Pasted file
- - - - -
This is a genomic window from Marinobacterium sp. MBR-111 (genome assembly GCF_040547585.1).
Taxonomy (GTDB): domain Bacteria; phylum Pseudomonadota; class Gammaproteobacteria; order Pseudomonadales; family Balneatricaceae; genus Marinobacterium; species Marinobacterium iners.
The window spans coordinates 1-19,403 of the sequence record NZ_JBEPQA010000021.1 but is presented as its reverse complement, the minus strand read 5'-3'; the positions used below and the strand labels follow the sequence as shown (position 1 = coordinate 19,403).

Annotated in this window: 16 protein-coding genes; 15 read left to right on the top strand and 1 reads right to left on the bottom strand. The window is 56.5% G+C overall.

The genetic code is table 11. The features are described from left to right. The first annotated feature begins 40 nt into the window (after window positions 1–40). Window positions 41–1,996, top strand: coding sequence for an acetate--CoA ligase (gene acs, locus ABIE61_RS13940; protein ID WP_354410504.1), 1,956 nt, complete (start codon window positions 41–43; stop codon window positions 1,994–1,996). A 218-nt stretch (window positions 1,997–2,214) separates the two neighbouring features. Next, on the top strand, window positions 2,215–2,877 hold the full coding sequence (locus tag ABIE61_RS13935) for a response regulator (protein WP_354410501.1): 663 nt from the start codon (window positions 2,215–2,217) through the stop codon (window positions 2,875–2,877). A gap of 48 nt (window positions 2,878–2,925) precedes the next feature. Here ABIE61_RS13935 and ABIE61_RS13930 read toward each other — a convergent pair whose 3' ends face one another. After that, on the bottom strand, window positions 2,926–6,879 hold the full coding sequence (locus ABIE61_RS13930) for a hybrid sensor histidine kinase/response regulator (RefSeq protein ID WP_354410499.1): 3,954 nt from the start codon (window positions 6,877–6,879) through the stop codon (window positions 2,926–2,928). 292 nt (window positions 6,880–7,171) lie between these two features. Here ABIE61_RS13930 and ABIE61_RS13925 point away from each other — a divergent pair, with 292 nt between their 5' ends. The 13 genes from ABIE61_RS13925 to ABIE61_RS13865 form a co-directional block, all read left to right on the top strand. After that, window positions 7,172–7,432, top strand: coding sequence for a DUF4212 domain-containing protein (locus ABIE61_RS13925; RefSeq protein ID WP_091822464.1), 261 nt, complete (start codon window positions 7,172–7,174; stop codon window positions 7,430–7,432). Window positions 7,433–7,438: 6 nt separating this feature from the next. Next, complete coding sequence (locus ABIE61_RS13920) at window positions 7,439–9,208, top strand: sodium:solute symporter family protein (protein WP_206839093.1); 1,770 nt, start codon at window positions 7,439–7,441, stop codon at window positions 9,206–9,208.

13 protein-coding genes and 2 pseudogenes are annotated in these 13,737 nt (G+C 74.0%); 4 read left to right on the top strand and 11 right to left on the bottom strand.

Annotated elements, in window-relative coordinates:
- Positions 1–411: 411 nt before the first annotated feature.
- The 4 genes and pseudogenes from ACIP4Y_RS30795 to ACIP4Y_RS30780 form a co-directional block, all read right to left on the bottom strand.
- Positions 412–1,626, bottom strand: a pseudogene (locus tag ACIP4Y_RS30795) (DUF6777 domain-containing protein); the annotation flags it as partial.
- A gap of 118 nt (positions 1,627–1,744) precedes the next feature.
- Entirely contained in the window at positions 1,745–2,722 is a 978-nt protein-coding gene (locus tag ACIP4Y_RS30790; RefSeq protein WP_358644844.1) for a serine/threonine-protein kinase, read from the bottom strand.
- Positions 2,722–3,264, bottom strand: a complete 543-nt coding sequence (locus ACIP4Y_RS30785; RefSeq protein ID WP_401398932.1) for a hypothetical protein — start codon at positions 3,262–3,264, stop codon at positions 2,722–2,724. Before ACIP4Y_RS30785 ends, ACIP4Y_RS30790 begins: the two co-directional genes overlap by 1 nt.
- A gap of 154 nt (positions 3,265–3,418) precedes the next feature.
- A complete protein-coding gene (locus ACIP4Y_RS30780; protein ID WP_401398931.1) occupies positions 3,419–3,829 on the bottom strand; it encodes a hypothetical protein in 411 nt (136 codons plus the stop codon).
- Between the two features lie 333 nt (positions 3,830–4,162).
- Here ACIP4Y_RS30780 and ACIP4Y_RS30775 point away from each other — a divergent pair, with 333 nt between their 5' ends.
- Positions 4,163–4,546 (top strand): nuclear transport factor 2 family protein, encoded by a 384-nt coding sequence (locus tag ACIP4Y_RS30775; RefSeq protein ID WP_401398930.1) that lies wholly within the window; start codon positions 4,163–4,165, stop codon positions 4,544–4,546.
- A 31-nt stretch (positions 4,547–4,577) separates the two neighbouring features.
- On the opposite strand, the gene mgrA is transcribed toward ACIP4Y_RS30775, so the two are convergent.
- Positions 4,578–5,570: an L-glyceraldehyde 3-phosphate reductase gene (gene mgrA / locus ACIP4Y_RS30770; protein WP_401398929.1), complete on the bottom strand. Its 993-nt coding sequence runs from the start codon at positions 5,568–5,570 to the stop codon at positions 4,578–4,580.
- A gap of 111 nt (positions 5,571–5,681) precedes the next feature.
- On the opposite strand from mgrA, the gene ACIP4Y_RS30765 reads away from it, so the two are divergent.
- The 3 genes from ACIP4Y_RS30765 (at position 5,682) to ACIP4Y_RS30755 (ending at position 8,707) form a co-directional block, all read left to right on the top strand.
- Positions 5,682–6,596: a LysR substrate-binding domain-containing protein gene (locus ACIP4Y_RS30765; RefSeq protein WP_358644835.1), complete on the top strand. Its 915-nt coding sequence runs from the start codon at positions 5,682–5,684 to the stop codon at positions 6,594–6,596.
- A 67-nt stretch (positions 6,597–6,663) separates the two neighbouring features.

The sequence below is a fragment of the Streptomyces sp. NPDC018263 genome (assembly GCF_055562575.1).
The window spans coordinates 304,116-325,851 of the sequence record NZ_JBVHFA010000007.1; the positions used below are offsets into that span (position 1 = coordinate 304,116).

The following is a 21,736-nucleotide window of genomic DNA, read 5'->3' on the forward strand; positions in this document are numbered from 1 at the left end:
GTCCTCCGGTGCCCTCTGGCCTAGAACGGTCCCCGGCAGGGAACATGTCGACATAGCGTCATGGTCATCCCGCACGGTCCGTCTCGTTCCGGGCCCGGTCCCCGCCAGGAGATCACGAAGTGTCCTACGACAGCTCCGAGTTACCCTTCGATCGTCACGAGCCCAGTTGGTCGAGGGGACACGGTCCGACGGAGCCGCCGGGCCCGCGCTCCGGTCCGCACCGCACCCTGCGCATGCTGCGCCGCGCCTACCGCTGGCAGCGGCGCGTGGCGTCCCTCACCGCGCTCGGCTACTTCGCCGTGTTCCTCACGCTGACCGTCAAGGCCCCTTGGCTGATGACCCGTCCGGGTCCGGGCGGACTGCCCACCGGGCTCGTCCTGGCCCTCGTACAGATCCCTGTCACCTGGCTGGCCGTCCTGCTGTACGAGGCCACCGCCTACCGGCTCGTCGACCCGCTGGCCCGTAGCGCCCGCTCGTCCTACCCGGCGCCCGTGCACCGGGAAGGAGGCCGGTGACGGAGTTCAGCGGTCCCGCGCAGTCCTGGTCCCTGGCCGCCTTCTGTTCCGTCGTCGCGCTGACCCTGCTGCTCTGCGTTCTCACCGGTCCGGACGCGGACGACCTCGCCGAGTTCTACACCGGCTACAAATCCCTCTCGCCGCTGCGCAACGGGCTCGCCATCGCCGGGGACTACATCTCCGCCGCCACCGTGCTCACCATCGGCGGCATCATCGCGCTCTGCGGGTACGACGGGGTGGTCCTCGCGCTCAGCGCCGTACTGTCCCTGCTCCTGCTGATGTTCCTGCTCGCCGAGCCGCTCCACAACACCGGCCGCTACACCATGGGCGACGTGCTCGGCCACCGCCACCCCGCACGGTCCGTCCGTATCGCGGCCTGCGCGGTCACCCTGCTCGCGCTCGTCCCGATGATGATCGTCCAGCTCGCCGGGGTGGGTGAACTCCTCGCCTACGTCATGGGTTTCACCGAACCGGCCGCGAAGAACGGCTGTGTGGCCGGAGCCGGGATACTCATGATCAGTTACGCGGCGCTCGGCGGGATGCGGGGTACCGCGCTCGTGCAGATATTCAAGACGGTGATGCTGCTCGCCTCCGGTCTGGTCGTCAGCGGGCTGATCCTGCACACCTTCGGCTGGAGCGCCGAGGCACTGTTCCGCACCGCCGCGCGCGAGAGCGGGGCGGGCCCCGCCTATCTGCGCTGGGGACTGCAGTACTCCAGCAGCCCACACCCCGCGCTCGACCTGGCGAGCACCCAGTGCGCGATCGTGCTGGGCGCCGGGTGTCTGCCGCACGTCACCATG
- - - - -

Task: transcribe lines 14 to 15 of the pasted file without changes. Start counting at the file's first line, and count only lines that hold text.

- A gap of 154 nt (positions 3,265–3,418) precedes the next feature.
- A complete protein-coding gene (locus ACIP4Y_RS30780; protein ID WP_401398931.1) occupies positions 3,419–3,829 on the bottom strand; it encodes a hypothetical protein in 411 nt (136 codons plus the stop codon).